For those growing up in the era of pre-technological ease, the most exciting thing in the world was being able to catch a horror flick on the Movie of the Week – say something like Damien: Omen II. While The Omen (at least the original) is regarded as a classic by many, Damien: Omen II was a fast paced gore fest (that even the often unreliable IMDB reviewers proclaim as “An excellent sequel to The Omen!”) that titillated many a thrill deprived youngster. Those at an impressionable age upon viewing will never forget the sight of Elizabeth Shepard being pecked to death by a pack of venomous crows, Meshach Taylor, a long way from Designing Women, enact a blood strewn death by plummeting elevator or the slow path of a one teen’s drowning beneath a pool of hard ice (perhaps one of the most hauntingly tense deaths captured on film). Neither will they forget the cold, stomach crunching demise of Dr. Charles Warren, director of the Thorn Museum, portrayed by celebrated actor Nicholas Pryor. The friendly and responsive Pryor, whose other genre-type credits include Brain Dead with Bill Paxton, the thriller Pacific Heights and comedy spoof Airplane!, upon hearing of my love for Damien, years ago, generously gave me a detailed account of his filming experience. Pryor’s kind, nostalgic gift to me is now mine to present to all film trivia buffs seeking an extra Halloween chill or two! Enjoy.
“Filming in Chicago – we did a good deal of Damien there! I think I will never forget the sequence in the train yards when Bill Holden and I were poking around in the boxcars before one of them grabbed me and squished me. When we shot, it was early in December of a usual Chicago winter – which put the temperatures in the train yards at about -20. I was running around in a light polo shirt and jacket because I wanted to be able to shake with fear, but I didn’t want to think about it or do it, and I figured if I was cold enough it would take care of itself. Well. It worked, but the catch was we were there for three days. The first day it was kind of cloudy and overcast, but that night it snowed. The next day was snow on the ground and bright blue sky, so what we shot the first day couldn’t match and we did the first day’s work over. Then finally finished the next day, our third, and by that time I had become aware of a little woman from the wardrobe department who was wrapped in so many layers of clothing she literally had no face, just kind of a slit in all her head scarves. She kept wondering up to me and peering at me, and finally I asked her what she was doing, and she said, “Just looking to see if you have frostbite yet.”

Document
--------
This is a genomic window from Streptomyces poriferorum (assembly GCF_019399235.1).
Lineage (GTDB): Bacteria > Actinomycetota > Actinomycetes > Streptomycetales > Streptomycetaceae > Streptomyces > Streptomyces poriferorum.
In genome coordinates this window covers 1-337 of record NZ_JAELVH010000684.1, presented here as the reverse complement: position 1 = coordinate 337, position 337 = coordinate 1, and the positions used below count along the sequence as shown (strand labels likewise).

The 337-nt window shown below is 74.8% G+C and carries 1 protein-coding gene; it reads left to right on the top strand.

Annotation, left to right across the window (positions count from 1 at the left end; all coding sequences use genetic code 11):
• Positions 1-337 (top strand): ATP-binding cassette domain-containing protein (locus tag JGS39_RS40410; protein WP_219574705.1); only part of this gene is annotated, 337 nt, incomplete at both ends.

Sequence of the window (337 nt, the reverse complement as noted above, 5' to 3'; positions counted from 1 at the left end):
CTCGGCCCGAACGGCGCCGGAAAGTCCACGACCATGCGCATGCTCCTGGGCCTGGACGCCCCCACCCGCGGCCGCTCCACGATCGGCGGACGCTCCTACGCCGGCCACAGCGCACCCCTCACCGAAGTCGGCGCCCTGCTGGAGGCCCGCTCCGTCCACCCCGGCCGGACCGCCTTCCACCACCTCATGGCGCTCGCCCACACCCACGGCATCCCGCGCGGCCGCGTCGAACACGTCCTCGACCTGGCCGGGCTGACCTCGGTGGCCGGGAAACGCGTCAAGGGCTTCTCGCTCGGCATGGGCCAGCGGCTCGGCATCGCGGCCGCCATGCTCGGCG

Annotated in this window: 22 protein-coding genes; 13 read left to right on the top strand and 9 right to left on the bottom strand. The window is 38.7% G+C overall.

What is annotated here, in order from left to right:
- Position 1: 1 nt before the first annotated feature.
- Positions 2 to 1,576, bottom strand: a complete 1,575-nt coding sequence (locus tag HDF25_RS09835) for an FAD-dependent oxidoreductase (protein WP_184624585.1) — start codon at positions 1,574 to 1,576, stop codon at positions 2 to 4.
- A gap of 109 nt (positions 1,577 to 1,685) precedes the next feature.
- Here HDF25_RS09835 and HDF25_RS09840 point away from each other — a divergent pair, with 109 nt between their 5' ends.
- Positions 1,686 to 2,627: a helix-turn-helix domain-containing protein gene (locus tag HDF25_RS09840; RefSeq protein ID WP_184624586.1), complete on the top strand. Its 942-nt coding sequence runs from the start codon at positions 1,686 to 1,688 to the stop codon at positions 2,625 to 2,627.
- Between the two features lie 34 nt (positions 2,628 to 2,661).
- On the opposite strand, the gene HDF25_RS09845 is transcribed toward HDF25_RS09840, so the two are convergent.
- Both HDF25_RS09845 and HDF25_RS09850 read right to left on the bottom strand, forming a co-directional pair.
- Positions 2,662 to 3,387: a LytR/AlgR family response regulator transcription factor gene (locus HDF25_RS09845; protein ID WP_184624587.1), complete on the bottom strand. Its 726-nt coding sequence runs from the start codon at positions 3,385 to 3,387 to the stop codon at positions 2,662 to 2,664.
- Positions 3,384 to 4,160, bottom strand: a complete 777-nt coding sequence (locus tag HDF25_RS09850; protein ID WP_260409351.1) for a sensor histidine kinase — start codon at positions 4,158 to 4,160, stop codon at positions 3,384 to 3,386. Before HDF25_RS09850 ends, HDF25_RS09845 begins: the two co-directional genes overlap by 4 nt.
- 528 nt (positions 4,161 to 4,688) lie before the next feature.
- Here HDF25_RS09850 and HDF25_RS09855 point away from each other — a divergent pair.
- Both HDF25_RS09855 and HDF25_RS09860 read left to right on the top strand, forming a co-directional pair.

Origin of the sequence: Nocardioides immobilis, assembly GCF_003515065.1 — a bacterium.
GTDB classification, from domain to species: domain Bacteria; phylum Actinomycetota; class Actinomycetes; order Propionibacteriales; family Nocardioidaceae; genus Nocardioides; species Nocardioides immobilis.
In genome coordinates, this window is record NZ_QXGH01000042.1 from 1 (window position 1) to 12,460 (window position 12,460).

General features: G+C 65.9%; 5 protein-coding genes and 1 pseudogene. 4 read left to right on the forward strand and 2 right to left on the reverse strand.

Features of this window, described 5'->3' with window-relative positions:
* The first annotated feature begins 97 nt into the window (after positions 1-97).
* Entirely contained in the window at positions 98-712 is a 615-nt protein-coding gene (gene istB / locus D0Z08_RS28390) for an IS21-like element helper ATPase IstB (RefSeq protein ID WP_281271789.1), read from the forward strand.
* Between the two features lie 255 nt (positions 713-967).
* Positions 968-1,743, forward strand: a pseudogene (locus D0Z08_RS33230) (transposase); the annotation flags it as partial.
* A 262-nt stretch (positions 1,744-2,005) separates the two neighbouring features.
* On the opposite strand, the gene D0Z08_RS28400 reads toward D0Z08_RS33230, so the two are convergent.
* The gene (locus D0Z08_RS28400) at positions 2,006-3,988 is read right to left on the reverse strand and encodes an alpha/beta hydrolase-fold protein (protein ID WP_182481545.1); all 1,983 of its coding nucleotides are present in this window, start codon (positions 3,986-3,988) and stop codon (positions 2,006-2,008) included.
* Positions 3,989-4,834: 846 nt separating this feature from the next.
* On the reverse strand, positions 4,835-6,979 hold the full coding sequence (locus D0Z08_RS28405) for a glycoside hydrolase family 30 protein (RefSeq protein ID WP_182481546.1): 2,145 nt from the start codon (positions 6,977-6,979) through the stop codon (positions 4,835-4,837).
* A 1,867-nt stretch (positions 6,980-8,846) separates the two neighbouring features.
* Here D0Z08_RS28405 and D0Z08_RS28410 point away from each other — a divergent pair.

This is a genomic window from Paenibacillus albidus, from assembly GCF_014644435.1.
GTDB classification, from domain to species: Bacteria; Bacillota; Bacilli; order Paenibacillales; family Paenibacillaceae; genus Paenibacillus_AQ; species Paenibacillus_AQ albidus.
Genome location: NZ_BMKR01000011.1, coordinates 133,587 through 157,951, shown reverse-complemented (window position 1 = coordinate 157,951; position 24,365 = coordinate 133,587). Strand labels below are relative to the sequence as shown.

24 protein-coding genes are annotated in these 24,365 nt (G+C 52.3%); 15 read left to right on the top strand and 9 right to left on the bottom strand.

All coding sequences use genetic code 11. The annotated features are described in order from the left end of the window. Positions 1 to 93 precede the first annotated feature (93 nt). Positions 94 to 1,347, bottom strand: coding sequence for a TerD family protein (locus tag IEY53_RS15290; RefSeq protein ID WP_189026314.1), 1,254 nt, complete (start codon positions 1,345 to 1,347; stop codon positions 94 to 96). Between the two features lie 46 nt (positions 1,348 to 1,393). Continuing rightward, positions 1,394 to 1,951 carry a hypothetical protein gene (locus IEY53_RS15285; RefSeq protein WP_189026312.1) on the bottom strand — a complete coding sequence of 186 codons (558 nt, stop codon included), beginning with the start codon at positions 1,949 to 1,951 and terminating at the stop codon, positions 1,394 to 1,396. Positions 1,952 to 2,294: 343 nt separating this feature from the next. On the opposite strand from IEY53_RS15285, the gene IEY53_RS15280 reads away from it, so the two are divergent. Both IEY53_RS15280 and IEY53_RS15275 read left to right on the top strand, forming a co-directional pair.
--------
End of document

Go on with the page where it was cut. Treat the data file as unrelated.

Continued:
As a postscript to the file “Its Not All Tinsel and Make Believe”, while we were shooting my getting squished, I noticed the sound guys listening to their tapes and shaking their heads. I asked what was happening and they said the snow on the ground was soaking up all the noise of my screaming and I would probably have to loop it later. I did.
Four months later, I spent all afternoon in the basement of a recording facility at 20th Century Fox screaming my lungs out for a director who kept saying, “Let’s do another and see if you can make this one more helpless!”
(In his correspondence with me, Pryor signed one shot with his Port Charles’ character name as he thought the photo was more representative of the role than himself. Pretty remarkable difference, right?)
Until the next time, SWEET love and pink GRUE, Big Gay Horror Fan!